Some elements of the postmodernist philosophy of language also are undoubtedly correct, though not to the extreme that they have been taken. Language does influence culture, and to some extent you can shape what is considered acceptable by enforcing linguistic taboos. That is precisely what makes the ideas so believable and compelling. It also makes the application of these ideas Orwellian: it amounts to an attempt at thought control through language.

Further, there is little evidence that it works. Has eliminating the “n” word from American English eliminated racism?

Our postmodern president
What does all this have to do with President Obama? These ideas have shaped his approach to politics and his agenda from the campaign trail to the present. To take the most obvious examples, the President’s speeches in visits to other countries have leaned heavily toward apologizing for America’s wrongdoings while generally de-emphasizing the positive things the country has done. He snubs traditional (Western) allies—on British Prime Minister Gordon Brown’s visit to the US, President Obama gave him gifts more suited to a teenager than a head of state, and he even turned down an invitation from German Prime Minister Angela Merkel to attend the commemoration of the fall of the Berlin Wall on the grounds that he was too busy—yet he regularly praises other (non-Western) countries and cultures, even bowing to their leaders in violation of diplomatic protocol.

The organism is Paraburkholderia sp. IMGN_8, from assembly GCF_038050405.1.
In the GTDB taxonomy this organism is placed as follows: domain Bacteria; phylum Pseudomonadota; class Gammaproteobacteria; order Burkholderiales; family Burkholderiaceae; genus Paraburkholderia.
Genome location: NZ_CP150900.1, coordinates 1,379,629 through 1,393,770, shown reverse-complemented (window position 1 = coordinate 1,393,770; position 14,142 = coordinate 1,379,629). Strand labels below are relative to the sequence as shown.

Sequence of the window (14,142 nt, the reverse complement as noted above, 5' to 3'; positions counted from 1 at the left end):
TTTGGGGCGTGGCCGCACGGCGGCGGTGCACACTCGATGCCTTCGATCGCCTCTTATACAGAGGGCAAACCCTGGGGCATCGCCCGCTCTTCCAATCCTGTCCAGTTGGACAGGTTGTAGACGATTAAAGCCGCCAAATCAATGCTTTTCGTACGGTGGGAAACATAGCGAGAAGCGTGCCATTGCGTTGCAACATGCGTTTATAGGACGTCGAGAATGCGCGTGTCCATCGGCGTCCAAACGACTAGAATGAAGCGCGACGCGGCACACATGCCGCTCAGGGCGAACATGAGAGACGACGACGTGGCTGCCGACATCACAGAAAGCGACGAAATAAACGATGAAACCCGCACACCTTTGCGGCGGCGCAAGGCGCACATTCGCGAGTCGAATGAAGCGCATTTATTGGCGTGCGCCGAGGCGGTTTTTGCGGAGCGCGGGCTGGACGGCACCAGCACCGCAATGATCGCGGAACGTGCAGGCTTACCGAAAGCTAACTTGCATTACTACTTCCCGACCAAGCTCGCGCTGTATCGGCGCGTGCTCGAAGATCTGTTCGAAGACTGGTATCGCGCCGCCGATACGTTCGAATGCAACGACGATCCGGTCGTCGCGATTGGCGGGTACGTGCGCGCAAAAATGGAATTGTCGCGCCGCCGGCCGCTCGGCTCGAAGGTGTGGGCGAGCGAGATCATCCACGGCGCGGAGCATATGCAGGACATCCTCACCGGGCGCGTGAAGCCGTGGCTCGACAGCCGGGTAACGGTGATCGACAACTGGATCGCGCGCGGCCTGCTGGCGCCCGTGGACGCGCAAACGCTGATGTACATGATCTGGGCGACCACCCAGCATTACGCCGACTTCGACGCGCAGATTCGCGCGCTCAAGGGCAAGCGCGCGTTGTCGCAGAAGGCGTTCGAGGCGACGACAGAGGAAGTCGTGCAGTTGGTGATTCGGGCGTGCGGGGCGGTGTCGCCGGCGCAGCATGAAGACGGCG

The list can be continued, but all of this suggests a fundamental orientation away from the Western world, an explicit rejection of American Exceptionalism, and an unprecedented deference for countries outside the traditional Western orbit in keeping with postmodern values.